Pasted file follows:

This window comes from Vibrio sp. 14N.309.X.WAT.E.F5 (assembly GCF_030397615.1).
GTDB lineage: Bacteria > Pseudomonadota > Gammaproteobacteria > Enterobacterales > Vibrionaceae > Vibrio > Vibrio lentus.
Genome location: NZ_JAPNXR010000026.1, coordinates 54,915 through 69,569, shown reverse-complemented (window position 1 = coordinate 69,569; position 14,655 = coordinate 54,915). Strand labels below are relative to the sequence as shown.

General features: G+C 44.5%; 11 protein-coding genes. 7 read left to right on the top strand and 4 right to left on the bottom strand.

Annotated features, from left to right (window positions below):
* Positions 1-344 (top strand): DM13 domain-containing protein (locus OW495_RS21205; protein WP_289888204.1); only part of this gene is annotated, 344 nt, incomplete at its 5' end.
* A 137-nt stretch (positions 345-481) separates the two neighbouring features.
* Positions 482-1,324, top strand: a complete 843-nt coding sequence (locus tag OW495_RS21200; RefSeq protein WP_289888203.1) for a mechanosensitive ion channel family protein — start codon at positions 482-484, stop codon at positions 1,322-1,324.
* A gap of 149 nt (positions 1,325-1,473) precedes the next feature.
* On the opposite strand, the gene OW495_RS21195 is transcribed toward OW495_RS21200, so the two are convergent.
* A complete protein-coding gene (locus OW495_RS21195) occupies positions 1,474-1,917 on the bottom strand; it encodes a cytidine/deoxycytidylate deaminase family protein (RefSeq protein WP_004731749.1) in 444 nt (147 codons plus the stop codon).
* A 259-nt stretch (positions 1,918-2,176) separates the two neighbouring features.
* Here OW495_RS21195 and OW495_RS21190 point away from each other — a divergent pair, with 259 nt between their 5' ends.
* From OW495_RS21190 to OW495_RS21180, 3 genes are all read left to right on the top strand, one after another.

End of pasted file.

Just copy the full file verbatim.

This window comes from Vibrio sp. 14N.309.X.WAT.E.F5 (assembly GCF_030397615.1).
GTDB lineage: Bacteria > Pseudomonadota > Gammaproteobacteria > Enterobacterales > Vibrionaceae > Vibrio > Vibrio lentus.
Genome location: NZ_JAPNXR010000026.1, coordinates 54,915 through 69,569, shown reverse-complemented (window position 1 = coordinate 69,569; position 14,655 = coordinate 54,915). Strand labels below are relative to the sequence as shown.

General features: G+C 44.5%; 11 protein-coding genes. 7 read left to right on the top strand and 4 right to left on the bottom strand.

Annotated features, from left to right (window positions below):
* Positions 1-344 (top strand): DM13 domain-containing protein (locus OW495_RS21205; protein WP_289888204.1); only part of this gene is annotated, 344 nt, incomplete at its 5' end.
* A 137-nt stretch (positions 345-481) separates the two neighbouring features.
* Positions 482-1,324, top strand: a complete 843-nt coding sequence (locus tag OW495_RS21200; RefSeq protein WP_289888203.1) for a mechanosensitive ion channel family protein — start codon at positions 482-484, stop codon at positions 1,322-1,324.
* A gap of 149 nt (positions 1,325-1,473) precedes the next feature.
* On the opposite strand, the gene OW495_RS21195 is transcribed toward OW495_RS21200, so the two are convergent.
* A complete protein-coding gene (locus OW495_RS21195) occupies positions 1,474-1,917 on the bottom strand; it encodes a cytidine/deoxycytidylate deaminase family protein (RefSeq protein WP_004731749.1) in 444 nt (147 codons plus the stop codon).
* A 259-nt stretch (positions 1,918-2,176) separates the two neighbouring features.
* Here OW495_RS21195 and OW495_RS21190 point away from each other — a divergent pair, with 259 nt between their 5' ends.
* From OW495_RS21190 to OW495_RS21180, 3 genes are all read left to right on the top strand, one after another.